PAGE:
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Latest Eradication of infectious diseases Stories

2009-07-22 17:02:05

A study in Mali and Senegal where river blindness was endemic has provided evidence of the feasibility of the disease's elimination, researchers said. Previously, it was thought that elimination of river blandness, also known as onchocerciasis, was only possible in the limited, isolated areas in the Americas where the disease is endemic, officials at the World Health Organization in Switzerland. This evidence is an historic milestone -- it has far-reaching implications for the fight against...

2009-06-23 09:30:00

Despite economic challenges, donations exceed expectations BIRMINGHAM, England, June 23 /PRNewswire-USNewswire/ -- In the final push to rid the world of a crippling and potentially fatal disease, Rotary International today announced that it has raised US$90.7 million toward its US$200 Million Challenge, a fundraising effort to end polio worldwide. Rotary Foundation Trustee Chair Jonathan Majiyagbe announced the new figure to an international audience of 18,000 Rotary members at the...

2009-04-16 11:49:55

Some countries still harbor wild poliovirus, so all polio-free countries need to maintain sensitive surveillance systems, U.S. health officials said. The Centers for Disease Control and Prevention's Weekly Report released Thursday said that from 2007-2008, the cases of polio in Africa increased 144 percent, from 387 cases in 2007 to 946 in 2008, primarily because of a resurgence of cases in Nigeria as well as increases in Angola, Chad and Sudan. The importations of wild poliovirus resulted...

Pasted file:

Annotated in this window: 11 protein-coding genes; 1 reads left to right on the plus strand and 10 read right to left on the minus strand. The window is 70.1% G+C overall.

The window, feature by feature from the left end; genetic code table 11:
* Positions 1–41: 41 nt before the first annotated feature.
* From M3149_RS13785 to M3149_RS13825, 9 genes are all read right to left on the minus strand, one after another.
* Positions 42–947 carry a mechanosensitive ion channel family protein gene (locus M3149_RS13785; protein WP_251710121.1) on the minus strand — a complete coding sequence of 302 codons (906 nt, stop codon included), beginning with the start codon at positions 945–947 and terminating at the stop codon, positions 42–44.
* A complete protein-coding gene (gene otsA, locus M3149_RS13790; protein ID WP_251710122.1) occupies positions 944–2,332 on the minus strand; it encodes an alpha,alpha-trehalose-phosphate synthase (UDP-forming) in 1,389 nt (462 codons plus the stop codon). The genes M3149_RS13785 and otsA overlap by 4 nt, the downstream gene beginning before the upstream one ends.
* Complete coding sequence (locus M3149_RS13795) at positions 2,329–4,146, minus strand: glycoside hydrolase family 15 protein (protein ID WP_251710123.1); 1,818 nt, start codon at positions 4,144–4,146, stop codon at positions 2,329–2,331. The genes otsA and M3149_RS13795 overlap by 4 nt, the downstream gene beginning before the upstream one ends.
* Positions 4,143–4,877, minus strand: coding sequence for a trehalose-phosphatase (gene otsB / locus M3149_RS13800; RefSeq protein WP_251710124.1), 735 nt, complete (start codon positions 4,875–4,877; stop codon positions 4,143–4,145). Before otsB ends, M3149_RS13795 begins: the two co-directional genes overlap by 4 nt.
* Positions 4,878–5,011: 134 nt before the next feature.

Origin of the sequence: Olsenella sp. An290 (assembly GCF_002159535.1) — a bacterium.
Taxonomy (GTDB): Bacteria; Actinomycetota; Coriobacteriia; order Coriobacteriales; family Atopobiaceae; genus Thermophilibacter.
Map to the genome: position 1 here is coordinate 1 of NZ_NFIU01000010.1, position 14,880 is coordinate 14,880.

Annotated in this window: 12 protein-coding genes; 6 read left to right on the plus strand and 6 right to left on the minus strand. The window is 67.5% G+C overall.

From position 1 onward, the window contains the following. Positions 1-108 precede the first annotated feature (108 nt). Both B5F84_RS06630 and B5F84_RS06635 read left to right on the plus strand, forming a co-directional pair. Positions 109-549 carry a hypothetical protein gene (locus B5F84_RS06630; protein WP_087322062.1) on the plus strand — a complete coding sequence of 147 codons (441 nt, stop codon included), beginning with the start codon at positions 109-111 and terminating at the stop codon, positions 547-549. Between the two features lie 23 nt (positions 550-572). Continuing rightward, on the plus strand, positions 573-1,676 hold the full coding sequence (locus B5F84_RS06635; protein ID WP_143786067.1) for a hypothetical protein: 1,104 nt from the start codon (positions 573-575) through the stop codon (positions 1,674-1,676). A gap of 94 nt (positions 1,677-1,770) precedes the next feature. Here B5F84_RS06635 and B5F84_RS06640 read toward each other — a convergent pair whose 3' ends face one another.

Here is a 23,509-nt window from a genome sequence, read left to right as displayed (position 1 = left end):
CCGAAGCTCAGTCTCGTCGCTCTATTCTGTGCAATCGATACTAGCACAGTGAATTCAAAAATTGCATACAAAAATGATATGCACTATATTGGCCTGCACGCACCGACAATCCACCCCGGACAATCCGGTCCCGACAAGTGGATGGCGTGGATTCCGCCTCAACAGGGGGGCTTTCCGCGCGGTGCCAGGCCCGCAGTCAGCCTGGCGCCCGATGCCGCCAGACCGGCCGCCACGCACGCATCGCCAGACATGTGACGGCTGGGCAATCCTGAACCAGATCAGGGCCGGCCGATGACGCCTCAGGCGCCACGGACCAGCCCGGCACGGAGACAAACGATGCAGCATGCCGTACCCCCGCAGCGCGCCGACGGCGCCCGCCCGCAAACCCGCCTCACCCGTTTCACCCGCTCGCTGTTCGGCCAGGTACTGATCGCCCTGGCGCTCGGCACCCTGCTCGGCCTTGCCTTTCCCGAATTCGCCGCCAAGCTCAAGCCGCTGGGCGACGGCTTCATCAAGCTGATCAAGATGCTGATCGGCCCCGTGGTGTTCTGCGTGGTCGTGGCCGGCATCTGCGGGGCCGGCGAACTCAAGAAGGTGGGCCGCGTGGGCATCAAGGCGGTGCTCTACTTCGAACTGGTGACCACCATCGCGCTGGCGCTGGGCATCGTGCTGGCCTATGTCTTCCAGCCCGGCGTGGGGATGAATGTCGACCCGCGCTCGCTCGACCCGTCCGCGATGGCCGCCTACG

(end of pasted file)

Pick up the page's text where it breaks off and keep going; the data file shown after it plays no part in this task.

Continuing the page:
2009-02-03 10:48:00

Volunteers play a critical role in world's largest global health endeavor EVANSTON, Ill., Feb. 3 /PRNewswire-USNewswire/ -- In the coming months, hundreds of Rotary club members from the United States, Canada, Australia, Denmark, Italy, Korea, the United Kingdom and the Caribbean will join thousands of their fellow Rotary members, other volunteers and health workers to immunize children against polio in India and Nigeria. Through Rotary International, the fight against this crippling...

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2009-01-21 13:43:10

According to the Associated Press, the international effort to eradicate polio was boosted by a donation of over $630 million from Bill Gates and other donors, after the disease spiked and spread to seven countries that were previously polio-free. The money will be donated over the span of two years, according to official announcements on Wednesday from Gates' foundation and the charity group Rotary International along with the British and German governments. However, the World Health...

2008-12-04 18:00:00

- GSK CEO marks 10th anniversary of drive to eliminate lymphatic filariasis (LF) with donation of one-billionth albendazole tablet and grant to The Carter Center LONDON and PHILADELPHIA, Dec. 4 /PRNewswire-FirstCall/ -- In a meeting today with former U.S. President and founder of The Carter Center, Jimmy Carter, as well as global health thought leaders from around the world, GlaxoSmithKline (LSE/NYSE: GSK) announced that it has made a $250,000 donation to The Carter Center to assist the...